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Harrogate Guide. Events and Festivals

Knaresborough Castle

Knaresborough Castle The History & facts below are those that I have researched on the internet and in libraries and hopefully correct, however, history sometimes differs in the views of different historians. Should you find any errors, anything I might have missed or indeed anything  I can include or research please email

The castle was first built by a Norman baron in c. 1100 on a cliff above the River Nidd. In the 1170s Hugh de Moreville and his followers took refuge there after assassinating Thomas Becket.

In 1205 King John took control of Knaresborough Castle. He regarded Knaresborough as an important northern fortress and spent £1,290 on improvements to the castle. The castle was later rebuilt at a cost of £2,174 between 1307 and 1312 by Edward I and later completed by Edward II, including the great keep. Edward II gifted the castle to Piers Gaveston.

In 1331 Philippa of Hainault took possession of the castle, and it became a royal residence. The queen often spent summers there with her family. Her son, John of Gaunt acquired the castle in 1372, adding it to the vast holdings of the Duchy of Lancaster. Katherine Swynford, Gaunt’s third wife, obtained the castle upon his death.

The castle was taken by Parliamentarian troops in 1644 during the Civil War, and largely destroyed in 1648 not as the result of warfare, but because of an order from Parliament to dismantle all Royalist castles. Indeed, many town centre buildings are built of ‘castle stone’.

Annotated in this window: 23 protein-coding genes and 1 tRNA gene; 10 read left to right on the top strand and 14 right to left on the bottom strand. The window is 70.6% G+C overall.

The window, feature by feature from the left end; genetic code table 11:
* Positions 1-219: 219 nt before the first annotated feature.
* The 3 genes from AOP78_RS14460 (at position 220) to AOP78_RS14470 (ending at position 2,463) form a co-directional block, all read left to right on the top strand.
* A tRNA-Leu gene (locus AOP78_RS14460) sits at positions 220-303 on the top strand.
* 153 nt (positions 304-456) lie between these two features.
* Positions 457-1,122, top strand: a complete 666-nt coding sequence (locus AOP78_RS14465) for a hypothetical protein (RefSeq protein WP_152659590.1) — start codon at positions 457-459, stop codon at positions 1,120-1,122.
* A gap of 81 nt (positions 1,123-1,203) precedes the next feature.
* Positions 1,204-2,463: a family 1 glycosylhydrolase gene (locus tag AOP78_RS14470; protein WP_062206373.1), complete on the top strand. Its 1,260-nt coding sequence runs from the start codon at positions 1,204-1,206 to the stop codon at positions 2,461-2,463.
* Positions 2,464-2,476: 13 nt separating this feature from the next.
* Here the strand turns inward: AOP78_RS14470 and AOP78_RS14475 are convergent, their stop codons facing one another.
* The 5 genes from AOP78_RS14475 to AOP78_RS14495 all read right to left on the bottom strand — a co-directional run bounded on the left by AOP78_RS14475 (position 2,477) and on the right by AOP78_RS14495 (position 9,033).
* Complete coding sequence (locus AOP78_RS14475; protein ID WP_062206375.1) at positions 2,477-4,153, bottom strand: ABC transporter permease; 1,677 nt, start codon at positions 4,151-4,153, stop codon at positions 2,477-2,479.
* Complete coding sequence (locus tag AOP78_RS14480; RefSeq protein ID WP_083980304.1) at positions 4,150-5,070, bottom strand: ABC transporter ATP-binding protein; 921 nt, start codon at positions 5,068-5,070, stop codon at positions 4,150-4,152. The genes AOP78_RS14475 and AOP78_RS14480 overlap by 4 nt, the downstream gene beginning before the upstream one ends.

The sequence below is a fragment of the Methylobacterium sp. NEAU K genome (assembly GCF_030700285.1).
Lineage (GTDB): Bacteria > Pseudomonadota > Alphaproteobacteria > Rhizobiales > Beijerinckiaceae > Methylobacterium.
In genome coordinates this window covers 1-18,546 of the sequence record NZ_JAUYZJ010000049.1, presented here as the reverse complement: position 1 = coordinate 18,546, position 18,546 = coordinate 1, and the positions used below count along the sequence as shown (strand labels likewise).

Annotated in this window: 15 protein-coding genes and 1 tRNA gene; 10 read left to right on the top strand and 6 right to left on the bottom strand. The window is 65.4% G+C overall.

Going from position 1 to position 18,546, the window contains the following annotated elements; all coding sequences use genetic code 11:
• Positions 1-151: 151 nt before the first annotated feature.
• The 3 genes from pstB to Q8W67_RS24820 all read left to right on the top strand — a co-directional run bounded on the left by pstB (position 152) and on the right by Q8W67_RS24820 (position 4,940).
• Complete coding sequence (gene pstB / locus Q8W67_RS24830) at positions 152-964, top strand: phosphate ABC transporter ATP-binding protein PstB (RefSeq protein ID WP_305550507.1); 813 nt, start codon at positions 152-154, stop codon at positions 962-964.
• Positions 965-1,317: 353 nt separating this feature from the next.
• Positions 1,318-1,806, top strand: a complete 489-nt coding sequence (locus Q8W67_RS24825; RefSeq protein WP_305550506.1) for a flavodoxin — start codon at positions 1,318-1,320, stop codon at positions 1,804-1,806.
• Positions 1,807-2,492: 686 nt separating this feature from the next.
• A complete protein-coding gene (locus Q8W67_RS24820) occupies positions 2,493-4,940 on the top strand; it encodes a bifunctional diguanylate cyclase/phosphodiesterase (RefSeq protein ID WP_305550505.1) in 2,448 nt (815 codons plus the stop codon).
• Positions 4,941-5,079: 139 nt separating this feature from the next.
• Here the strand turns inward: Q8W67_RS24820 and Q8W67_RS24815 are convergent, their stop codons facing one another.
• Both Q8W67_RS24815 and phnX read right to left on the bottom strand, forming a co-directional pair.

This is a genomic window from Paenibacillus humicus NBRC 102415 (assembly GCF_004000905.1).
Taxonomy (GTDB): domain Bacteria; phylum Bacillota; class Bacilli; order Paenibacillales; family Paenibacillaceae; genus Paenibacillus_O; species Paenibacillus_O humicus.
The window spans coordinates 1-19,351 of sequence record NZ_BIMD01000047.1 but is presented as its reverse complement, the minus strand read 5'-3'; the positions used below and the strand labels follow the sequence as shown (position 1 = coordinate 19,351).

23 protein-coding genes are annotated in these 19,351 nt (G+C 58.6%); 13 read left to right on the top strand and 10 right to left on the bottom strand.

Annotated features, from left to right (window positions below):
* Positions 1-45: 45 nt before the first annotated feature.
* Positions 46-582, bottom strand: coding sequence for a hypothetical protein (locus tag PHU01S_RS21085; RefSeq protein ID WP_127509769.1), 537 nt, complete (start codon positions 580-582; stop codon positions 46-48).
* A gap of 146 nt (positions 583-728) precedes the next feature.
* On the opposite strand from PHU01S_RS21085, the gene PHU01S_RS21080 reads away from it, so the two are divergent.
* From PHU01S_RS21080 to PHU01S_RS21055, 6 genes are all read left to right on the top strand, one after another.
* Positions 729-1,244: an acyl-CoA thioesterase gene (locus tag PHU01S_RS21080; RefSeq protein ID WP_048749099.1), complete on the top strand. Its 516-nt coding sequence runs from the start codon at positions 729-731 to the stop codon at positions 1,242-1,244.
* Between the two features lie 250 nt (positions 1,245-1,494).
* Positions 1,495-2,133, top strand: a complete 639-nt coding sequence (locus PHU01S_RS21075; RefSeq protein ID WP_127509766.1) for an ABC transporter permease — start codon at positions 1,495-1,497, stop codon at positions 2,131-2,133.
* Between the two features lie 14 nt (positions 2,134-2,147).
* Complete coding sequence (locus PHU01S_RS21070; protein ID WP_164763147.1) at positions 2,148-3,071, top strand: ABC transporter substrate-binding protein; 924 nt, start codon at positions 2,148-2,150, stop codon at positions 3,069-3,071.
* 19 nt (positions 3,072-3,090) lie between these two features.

Now the remains of the castle are open to the public and there is a charge for entry to the interior remains. The grounds are used as a public leisure space, with a bowling green and putting green open during summer. It is also used as a performing space, with bands playing most afternoons through the summer. It plays host to frequent events, such as the annual Festival of Visual Arts and Entertainment. The property is owned by the monarch as part of the Duchy of Lancaster holdings but is administered by Harrogate Borough Council.

Knaresborough castle has had ravens since 2000, one of which was donated by the Tower of London, and another an African pied crow named Mourdour. In 2018, Mourdour was filmed greeting people at the castle in a Yorkshire accent, saying “Y’alright love?” The video subsequently went viral and was reported by various news broadcasters.

The castle, now much ruined, comprised two walled baileys set one behind the other, with the outer bailey on the town side and the inner bailey on the cliffside. The enclosure wall was punctuated by solid towers along its length, and a pair, visible today, formed the main gate. At the junction between the inner and outer baileys, on the north side of the castle stood a tall five-sided keep, the eastern parts of which have been pulled down. The keep had a vaulted basement, at least three upper stories, and served as a residence for the lord of the castle throughout the castle’s history. The castle baileys contained residential buildings, and some foundations have survived. In 1789, historian Ely Hargrove wrote that the castle contained “only three rooms on a floor, and measures, in front, only fifty-four feet.

The upper storey of the Courthouse features a museum that includes furniture from the original Tudor Court, as well as exhibits about the castle and the town. Some of the surviving areas of the castle keep wall also bear impact scars left by bullets fired during the Civil War siege.



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